OMD has been acclaimed as ‘a window into the world of child welfare’, an accolade we carry carefully. Our volunteers are unique in that they are welcomed through secure doors, down fluorescent lit hallways, and into humble rooms that offer comfort to children in times of extreme stress. We share glimpses of the world from which those we serve come, but unless you’re one of us, you’ve never seen a glimpse into our world. I’ve asked one of our earliest members, trusted friend and colleague Darcy Blankenship, to give us a little tour of what she does as Volunteer Coordinator for the Vancouver offices. Here’s what she had to say.
I got a promotion two years ago. Yep, even as a volunteer for a non-profit organization, you can get promoted. I was an Office Mom who would respond to calls to come sit with kiddos as they were brought into the Children’s Administration and waiting for placement into foster families. In 2016 our Vancouver Volunteer Coordinator (and a co-founder, now Executive Director, Sarah Desjarlais) was relinquishing the Volunteer Coordinator position and I volunteered to take over.
The responsibilities of a Volunteer Coordinator include developing and maintaining a roster of on-call volunteers to respond to Children’s Administration’s requests to sit with kids, coordinating with the Children’s Administration Office Liaison to assure the program is compliant with their requirements, providing training to potential volunteers, and performing public outreach for recruiting new volunteers. Sounds like a lot of work, but it actually flows pretty well once you get it set up. I spend about 25-30 hours per month to manage the workload for our Vancouver office.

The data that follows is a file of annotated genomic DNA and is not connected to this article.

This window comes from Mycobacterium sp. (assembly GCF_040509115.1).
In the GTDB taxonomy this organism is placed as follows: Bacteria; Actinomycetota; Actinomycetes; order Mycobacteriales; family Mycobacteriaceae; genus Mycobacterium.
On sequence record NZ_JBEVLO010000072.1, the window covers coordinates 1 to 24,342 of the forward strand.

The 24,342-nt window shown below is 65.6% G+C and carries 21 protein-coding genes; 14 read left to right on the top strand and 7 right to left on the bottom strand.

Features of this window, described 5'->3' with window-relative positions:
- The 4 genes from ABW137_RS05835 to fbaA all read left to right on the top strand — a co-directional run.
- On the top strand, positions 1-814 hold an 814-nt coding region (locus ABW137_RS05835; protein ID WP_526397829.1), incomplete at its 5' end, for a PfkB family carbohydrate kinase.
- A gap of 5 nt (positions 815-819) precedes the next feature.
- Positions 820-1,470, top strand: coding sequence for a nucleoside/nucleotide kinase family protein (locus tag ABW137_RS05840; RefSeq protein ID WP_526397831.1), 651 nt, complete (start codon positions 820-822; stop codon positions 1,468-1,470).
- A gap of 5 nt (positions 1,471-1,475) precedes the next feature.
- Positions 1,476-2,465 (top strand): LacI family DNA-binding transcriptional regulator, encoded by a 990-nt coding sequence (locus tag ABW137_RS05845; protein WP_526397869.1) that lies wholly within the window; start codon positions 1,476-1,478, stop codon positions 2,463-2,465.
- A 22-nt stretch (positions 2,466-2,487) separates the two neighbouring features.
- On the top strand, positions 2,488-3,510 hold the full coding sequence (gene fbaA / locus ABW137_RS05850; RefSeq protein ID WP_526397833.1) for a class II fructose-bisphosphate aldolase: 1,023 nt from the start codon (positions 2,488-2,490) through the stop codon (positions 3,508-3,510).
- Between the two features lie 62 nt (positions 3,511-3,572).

Our Vancouver Children’s Administration office staff is very large — actually, two Areas in one location. We generally average 15 requests per month for care; it takes about an hour to confirm the request details, send it out to available volunteers, then establish a schedule for the day from the responses. The Office Liaison and I hold a monthly training for interested volunteers. The class is about 1.5 hours and includes policies and practices for the program, a tour of the office, and time to complete all the necessary forms. I also attend one or more outreach events each month to spread the word about our organization and recruit new volunteers. (This often occurs in conjunction with foster parent recruitment events.)
Beyond these major duties, administrative tasks like a monthly report, updating the volunteer spreadsheet, responding to requests for information about the program, and keeping in touch with the local Office Liaison and other Volunteer Coordinators round out the workload.
I love the relationships that grow between volunteers and the kiddos even in a short visit, and I really love that the local social workers appreciate our volunteers and the way we help them to get through all the necessary work to get the kids into safe homes. For me, this is time well spent!
So that’s the nuts and bolts of what it takes to be a Volunteer Coordinator. Fairly simple, but profoundly important. Absolutely essential. OMD cannot exist in a child welfare office without a Volunteer Coordinator. If you or someone you know might be interested in this job, we’re currently looking for help at the following locations in Washington: Centralia, Monroe, Bellingham, Port Townsend, and Southwest Washington. Interested persons should contact me at firstname.lastname@example.org Thanks!